Labor groups to monitor prices of basic goods

- Marianne V. Go () - May 18, 2005 - 12:00am
The labor sector is joining the government in monitoring prices of basic commodities in the country to step up consumer protection against profiteers in the market.

Trade and Industry Secretary Juan B. Santos and Agriculture Secretary Arthur C. Yap together with labor union leaders Democrito T. Mendoza of the Trade Union Congress of the Philippines (TUCP), Jose D. Cayobit of the Federation of Free Workers (FFW) and Vladimir R. Tupaz of the Trade Unions of the Philippines and Allied Services (TUPAS) signed yesterday a solidarity pact to monitor prices of basic agricultural and manufactured commodities.

The government enlisted the help of the labor sector to augment the manpower resources of the DTI and DA in monitoring of prices.

Santos said, "the increased monitoring through joint efforts of the government and labor groups will not essentially bring down prices. However, this will help us fulfill our mandate in the Price Act to assure consumers of the availability of basic goods at reasonable prices, and to protect them against undue price increases caused by unscrupulous individuals."

Santos said the additional manpower would double the number of existing outlets checked by each of the said agencies, and ultimately, protect consumers from profiteers and keep them well-informed on the latest price trends.

Under the Price Act, it is the mandate of the government to provide effective and sufficient protection to consumers against hoarding, profiteering and cartels with respect to the supply, distribution, marketing and pricing of said goods, especially during periods of calamity, emergency, widespread illegal price manipulation and other similar situations.

Mendoza of the TUCP said the TUCP is willing to do its share in addressing the plight of the workers, apart from taking their issues to the streets.

"There are also times when we need to match our words with concrete actions," Mendoza said.

Cayobit of FFW and Tupaz of TUPAS declared their appreciation for government’s move to seek their assistance in the price monitoring program.

"We deeply welcome this challenge as we stand against illegal price manipulation which puts greater burden on our hapless public," Cayobit commented.

"Our members are amenable to undergo the necessary training for us to effectively partake in this significant task," Tupaz said.

The DTI and the DA will train representatives of the three workers’ organizations on the procedures and proper conduct to be observed while monitoring prices of commodities in the markets.

The said agencies will also identify the outlets to be visited by the participating labor union members and accordingly inform these outlets on the names of the members authorized to monitor.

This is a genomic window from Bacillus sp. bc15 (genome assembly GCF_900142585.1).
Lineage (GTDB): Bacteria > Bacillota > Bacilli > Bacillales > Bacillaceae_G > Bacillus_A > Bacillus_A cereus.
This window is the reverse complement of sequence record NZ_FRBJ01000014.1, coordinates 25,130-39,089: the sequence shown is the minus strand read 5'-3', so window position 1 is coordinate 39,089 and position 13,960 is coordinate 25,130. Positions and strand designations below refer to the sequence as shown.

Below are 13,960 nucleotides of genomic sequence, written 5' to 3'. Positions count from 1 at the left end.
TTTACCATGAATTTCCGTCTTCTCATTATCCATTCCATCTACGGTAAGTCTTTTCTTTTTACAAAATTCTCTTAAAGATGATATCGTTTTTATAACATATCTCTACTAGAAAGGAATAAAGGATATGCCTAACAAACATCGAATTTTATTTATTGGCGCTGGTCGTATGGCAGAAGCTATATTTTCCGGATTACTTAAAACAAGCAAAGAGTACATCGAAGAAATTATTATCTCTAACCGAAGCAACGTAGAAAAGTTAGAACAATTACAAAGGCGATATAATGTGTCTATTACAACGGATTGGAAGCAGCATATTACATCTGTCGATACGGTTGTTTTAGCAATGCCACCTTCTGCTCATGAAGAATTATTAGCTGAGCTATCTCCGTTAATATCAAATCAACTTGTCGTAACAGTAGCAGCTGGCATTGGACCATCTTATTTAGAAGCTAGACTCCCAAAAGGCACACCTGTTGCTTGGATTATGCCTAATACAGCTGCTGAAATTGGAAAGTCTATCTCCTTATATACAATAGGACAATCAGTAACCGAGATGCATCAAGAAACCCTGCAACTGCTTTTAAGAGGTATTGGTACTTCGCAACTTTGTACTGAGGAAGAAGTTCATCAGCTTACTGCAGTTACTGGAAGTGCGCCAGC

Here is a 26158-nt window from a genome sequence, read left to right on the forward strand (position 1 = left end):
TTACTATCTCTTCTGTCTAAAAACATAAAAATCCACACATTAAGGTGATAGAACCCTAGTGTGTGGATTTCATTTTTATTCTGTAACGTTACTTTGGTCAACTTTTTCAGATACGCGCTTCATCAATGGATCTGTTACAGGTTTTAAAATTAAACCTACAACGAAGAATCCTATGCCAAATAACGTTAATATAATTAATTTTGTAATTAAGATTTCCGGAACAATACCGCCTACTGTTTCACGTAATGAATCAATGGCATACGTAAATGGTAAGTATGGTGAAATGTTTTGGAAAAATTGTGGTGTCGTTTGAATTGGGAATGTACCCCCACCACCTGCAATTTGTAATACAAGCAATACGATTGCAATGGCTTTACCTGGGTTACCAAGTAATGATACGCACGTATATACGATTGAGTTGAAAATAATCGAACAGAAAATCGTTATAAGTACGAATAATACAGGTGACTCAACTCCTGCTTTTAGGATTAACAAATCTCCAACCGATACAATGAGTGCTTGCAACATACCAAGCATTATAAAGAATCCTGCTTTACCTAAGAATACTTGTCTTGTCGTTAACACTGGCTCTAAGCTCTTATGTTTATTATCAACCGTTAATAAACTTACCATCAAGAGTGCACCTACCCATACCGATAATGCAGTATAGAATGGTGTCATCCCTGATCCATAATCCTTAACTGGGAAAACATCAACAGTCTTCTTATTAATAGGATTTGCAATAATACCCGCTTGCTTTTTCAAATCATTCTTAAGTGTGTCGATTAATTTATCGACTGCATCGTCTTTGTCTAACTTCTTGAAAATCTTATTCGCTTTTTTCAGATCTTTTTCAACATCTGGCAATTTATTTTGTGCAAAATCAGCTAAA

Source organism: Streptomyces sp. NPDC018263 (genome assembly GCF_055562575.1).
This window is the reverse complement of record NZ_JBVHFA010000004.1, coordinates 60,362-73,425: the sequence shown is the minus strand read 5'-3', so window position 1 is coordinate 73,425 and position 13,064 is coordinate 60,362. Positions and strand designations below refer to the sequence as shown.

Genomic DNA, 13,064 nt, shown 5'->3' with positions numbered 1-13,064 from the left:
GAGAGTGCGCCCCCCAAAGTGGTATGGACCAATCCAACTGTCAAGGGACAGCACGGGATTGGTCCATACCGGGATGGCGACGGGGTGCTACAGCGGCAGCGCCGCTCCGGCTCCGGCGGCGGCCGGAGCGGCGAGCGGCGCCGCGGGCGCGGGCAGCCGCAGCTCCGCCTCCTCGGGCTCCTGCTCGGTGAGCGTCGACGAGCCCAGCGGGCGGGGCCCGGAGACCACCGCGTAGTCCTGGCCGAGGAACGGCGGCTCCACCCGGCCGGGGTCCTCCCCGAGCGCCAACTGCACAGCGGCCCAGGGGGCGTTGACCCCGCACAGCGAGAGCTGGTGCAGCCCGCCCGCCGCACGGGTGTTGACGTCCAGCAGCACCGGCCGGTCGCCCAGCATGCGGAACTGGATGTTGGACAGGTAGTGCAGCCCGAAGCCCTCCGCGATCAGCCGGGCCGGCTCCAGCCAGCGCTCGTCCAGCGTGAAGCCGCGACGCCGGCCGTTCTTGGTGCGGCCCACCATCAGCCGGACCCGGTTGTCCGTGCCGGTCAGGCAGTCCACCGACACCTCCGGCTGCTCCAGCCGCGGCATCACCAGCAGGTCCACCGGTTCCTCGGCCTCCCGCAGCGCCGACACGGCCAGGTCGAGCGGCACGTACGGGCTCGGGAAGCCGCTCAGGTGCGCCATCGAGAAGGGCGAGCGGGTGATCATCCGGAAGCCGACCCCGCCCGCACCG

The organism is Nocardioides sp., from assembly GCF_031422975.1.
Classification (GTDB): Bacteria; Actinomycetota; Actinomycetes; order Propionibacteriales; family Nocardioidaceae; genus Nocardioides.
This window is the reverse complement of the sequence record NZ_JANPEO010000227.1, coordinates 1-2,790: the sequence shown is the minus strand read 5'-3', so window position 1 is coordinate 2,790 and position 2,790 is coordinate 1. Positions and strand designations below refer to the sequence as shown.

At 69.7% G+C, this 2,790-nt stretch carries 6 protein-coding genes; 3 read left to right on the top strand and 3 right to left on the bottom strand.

Santos said that deputized labor monitors would be provided with necessary identification cards to show proof of their credentials to stall owners in checking prices.

Labor monitoring teams will visit their assigned markets weekly and submit to the DTI and DA regular price reports.

They should also report violations of the Price Act, the Consumer Act of the Philippines and other trade and industry laws to the DTI and DA.

The TUCP is a representative democratic organization composed of 23 federations involving all sectors and industries, from agriculture to manufacturing and service.

FFW is a trade union-social movement which has over 300,000 members nationwide. TUPAS is an assembly of 120,000 members.

The products to be monitored are the basic goods stipulated in the Price Act as under the jurisdiction of the two agencies.

The DTI checks prices of canned fish and other marine products, processed milk, coffee, laundry soap, detergent, candles, bread, salt, flour, processed and canned pork, processed and canned beef and poultry meat, noodles, vinegar, patis, soy sauce, toilet soap, paper, school supplies, cement, clinker, G.I. Sheets, hollow blocks, construction nails, batteries, electrical supplies, light bulbs, and steel wires.

The DA, on the other hand, monitors prices of rice, corn, cooking oil, fresh, dried fish and other marine products, fresh eggs, fresh pork, beef and poultry meat, fresh milk, fresh vegetables, root crops, sugar, fresh fruits, dried pork, dried beef and poultry meat, fresh dairy products not falling under basic necessities, onions, garlic, fertilizer (chemical and organic), pesticides, herbicides, poultry, swine and cattle feeds, veterinary products for poultry, swine and cattle.

  • Latest
  • Trending
Are you sure you want to log out?
Login is one of the most vibrant, opinionated, discerning communities of readers on cyberspace. With your meaningful insights, help shape the stories that can shape the country. Sign up now!

or sign in with